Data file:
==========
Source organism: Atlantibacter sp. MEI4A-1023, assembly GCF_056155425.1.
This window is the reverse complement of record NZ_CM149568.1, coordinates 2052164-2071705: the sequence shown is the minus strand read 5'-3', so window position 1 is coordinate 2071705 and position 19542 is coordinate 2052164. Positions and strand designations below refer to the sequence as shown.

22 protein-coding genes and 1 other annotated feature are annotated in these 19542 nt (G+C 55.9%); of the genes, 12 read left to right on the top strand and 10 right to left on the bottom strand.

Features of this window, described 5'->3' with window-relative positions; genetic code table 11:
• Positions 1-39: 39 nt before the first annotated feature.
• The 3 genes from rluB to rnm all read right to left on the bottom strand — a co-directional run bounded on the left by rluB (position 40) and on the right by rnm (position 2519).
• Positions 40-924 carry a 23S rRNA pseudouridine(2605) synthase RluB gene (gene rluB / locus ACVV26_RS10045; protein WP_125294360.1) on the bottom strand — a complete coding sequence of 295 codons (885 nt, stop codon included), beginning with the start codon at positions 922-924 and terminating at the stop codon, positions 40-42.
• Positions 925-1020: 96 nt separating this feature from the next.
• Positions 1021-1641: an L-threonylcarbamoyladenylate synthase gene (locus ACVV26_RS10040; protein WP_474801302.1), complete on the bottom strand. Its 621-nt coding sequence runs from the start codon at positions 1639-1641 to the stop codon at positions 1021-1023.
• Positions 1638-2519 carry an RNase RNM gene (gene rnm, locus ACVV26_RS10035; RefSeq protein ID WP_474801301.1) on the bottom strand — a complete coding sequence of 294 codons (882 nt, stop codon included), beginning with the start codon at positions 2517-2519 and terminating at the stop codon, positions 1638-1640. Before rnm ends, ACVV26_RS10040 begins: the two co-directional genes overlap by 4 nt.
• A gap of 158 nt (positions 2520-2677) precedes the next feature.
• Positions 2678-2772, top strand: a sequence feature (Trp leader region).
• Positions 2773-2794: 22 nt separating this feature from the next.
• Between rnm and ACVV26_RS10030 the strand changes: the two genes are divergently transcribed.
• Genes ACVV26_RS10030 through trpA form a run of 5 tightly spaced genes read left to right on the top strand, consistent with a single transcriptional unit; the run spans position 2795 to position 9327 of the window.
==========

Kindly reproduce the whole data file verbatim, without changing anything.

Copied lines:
Source organism: Atlantibacter sp. MEI4A-1023, assembly GCF_056155425.1.
This window is the reverse complement of record NZ_CM149568.1, coordinates 2052164-2071705: the sequence shown is the minus strand read 5'-3', so window position 1 is coordinate 2071705 and position 19542 is coordinate 2052164. Positions and strand designations below refer to the sequence as shown.

22 protein-coding genes and 1 other annotated feature are annotated in these 19542 nt (G+C 55.9%); of the genes, 12 read left to right on the top strand and 10 right to left on the bottom strand.

Features of this window, described 5'->3' with window-relative positions; genetic code table 11:
• Positions 1-39: 39 nt before the first annotated feature.
• The 3 genes from rluB to rnm all read right to left on the bottom strand — a co-directional run bounded on the left by rluB (position 40) and on the right by rnm (position 2519).
• Positions 40-924 carry a 23S rRNA pseudouridine(2605) synthase RluB gene (gene rluB / locus ACVV26_RS10045; protein WP_125294360.1) on the bottom strand — a complete coding sequence of 295 codons (885 nt, stop codon included), beginning with the start codon at positions 922-924 and terminating at the stop codon, positions 40-42.
• Positions 925-1020: 96 nt separating this feature from the next.
• Positions 1021-1641: an L-threonylcarbamoyladenylate synthase gene (locus ACVV26_RS10040; protein WP_474801302.1), complete on the bottom strand. Its 621-nt coding sequence runs from the start codon at positions 1639-1641 to the stop codon at positions 1021-1023.
• Positions 1638-2519 carry an RNase RNM gene (gene rnm, locus ACVV26_RS10035; RefSeq protein ID WP_474801301.1) on the bottom strand — a complete coding sequence of 294 codons (882 nt, stop codon included), beginning with the start codon at positions 2517-2519 and terminating at the stop codon, positions 1638-1640. Before rnm ends, ACVV26_RS10040 begins: the two co-directional genes overlap by 4 nt.
• A gap of 158 nt (positions 2520-2677) precedes the next feature.
• Positions 2678-2772, top strand: a sequence feature (Trp leader region).
• Positions 2773-2794: 22 nt separating this feature from the next.
• Between rnm and ACVV26_RS10030 the strand changes: the two genes are divergently transcribed.
• Genes ACVV26_RS10030 through trpA form a run of 5 tightly spaced genes read left to right on the top strand, consistent with a single transcriptional unit; the run spans position 2795 to position 9327 of the window.